Did I become vegan so I could think of myself as better than other people? No.

Do I think vegans are better than people who aren't? Yes. How can I not? Is a father who raises his kids with love a better person than one who beats them and rapes them? Yes. People who refrain from harming others are better than those who harm. I don't see how anyone can claim differently.
This analogy is nonsense and a gross caricature. To compare vegans to loving parents and omnivores to physically and sexually abusive ones is extremely ridiculous and egotistical.

For the analogy to even approach reality, if omnivores are sexually and physically abusive parents, then vegans are loving parents who vehemently disapprove of their own brothers' and sisters' physically and sexually abusing their children but don't do a whole lot to prevent it other than maybe hand out a pamphlet or post a video.

The moment we start attaching terms like "morally superior" to veganism is the moment the lifestyle ceases being about animals and their welfare but about the human's perception of himself and his own ego. And these types of vegans, in my opinion, do more harm to our cause than any omnivore ever could.
 

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Originally Posted by JoBravo View Post

This analogy is nonsense and a gross caricature. To compare vegans to loving parents and omnivores to physically and sexually abusive ones is extremely ridiculous and egotistical.

The moment we start attaching terms like "morally superior" to veganism is the moment the lifestyle ceases being about animals and their welfare but about the human's perception of himself and his own ego. And these types of vegans, in my opinion, do more harm to our cause than any omnivore ever could.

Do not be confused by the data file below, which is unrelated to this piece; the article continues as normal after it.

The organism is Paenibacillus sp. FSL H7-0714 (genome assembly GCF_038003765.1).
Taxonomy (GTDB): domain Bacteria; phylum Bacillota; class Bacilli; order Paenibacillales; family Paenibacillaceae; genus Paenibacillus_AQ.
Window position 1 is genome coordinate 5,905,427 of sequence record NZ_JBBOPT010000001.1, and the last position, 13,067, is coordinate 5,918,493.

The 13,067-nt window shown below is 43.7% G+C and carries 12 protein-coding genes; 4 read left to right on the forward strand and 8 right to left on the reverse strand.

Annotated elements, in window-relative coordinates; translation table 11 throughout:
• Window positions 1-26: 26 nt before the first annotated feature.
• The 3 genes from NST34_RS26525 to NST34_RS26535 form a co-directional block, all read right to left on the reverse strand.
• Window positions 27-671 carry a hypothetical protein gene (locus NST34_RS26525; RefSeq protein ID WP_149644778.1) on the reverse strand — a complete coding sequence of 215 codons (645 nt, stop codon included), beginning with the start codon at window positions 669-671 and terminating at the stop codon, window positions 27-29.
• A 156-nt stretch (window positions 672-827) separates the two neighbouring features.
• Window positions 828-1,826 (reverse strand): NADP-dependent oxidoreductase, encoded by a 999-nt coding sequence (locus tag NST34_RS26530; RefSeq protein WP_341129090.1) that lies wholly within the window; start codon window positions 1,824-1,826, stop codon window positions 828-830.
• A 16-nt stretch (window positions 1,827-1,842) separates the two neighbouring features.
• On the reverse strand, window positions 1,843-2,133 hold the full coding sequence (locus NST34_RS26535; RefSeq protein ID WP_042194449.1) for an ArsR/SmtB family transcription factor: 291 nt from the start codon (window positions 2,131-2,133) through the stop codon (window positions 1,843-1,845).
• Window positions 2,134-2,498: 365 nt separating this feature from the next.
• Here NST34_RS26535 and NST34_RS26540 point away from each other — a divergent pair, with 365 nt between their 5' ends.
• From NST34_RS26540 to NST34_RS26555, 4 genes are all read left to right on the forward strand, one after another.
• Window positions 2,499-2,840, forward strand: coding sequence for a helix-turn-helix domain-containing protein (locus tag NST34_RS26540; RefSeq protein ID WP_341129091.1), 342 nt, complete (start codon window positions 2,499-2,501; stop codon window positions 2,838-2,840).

Word. This kind of crass analogy is thrown around this forum all the time. Omnivores may eat meat - but it doesn't necessarily mean they are sexist, and misogynists, who beat and abuse their children. Jaysis.
 

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Originally Posted by Dedalus View Post

Word. This kind of crass analogy is thrown around this forum all the time. Omnivores may eat meat - but it doesn't necessarily mean they are sexist, and misogynists, who beat and abuse their children. Jaysis.
It's typically done to compare one evil act to another. They're quite obviously not the exact same thing. They're both the same brand of evil, though. If you believe that SomebodyElse (or anyone making these analogies for that matter) is actually implying that omnis "are sexist, and misogynists, who beat and abuse their children," the problem is all yours.
 

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Originally Posted by Jinkies View Post

It's typically done to compare one evil act to another. They're quite obviously not the exact same thing. They're both the same brand of evil, though. If you believe that SomebodyElse (or anyone making these analogies for that matter) is actually implying that omnis "are sexist, and misogynists, who beat and abuse their children," the problem is all yours.
What I'm saying is - it would be a lot more effective to use a better analogy.